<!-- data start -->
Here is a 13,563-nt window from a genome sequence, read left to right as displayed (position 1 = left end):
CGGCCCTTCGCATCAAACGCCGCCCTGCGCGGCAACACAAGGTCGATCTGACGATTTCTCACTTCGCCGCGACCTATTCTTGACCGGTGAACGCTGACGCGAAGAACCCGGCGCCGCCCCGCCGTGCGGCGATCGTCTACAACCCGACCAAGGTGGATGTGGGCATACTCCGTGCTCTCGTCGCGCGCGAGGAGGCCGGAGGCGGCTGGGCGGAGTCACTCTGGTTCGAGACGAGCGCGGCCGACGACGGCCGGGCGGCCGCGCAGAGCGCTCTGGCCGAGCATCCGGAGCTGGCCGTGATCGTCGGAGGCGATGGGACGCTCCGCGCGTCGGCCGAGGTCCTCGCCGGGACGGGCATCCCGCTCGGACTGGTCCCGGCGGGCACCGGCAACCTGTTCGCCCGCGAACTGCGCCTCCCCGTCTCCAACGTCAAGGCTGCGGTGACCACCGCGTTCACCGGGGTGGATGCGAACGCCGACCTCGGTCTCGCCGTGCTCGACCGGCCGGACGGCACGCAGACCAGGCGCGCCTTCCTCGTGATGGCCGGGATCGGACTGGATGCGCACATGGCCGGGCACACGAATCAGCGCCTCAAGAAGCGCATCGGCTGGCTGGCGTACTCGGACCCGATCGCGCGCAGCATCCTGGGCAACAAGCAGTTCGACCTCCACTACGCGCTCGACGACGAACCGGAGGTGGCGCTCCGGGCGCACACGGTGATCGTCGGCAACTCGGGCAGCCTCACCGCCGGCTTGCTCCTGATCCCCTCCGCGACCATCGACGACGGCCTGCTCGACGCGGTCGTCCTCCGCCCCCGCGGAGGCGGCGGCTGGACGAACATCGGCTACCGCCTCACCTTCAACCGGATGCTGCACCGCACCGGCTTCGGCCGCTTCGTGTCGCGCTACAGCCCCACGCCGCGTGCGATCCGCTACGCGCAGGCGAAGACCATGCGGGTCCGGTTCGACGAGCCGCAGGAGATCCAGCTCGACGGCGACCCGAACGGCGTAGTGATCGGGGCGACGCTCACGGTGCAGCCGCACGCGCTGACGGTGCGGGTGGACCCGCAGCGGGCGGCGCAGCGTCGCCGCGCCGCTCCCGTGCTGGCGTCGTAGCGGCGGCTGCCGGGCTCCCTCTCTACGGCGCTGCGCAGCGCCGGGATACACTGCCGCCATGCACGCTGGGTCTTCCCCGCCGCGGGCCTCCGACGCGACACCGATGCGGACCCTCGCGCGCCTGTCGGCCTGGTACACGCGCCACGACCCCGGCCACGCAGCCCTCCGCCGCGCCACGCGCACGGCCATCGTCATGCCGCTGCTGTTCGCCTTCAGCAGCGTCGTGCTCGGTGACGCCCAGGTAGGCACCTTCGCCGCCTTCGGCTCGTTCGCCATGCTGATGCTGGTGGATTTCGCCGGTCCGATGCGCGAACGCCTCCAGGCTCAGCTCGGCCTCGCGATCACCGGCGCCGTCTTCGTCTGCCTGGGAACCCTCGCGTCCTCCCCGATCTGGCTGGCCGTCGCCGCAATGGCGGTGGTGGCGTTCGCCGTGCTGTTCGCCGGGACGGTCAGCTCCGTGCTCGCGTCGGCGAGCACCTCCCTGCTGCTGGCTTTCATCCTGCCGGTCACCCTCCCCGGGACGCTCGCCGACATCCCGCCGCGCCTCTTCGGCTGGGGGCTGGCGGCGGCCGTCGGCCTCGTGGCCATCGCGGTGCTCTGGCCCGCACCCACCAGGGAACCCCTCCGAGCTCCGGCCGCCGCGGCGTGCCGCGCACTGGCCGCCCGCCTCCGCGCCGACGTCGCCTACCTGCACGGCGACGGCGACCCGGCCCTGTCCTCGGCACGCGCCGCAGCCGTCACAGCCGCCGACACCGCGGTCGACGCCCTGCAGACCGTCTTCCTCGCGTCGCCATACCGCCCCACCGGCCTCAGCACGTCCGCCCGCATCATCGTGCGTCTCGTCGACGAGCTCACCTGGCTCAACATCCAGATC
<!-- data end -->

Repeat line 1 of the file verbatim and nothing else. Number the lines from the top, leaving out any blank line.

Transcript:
Here is a 13,563-nt window from a genome sequence, read left to right as displayed (position 1 = left end):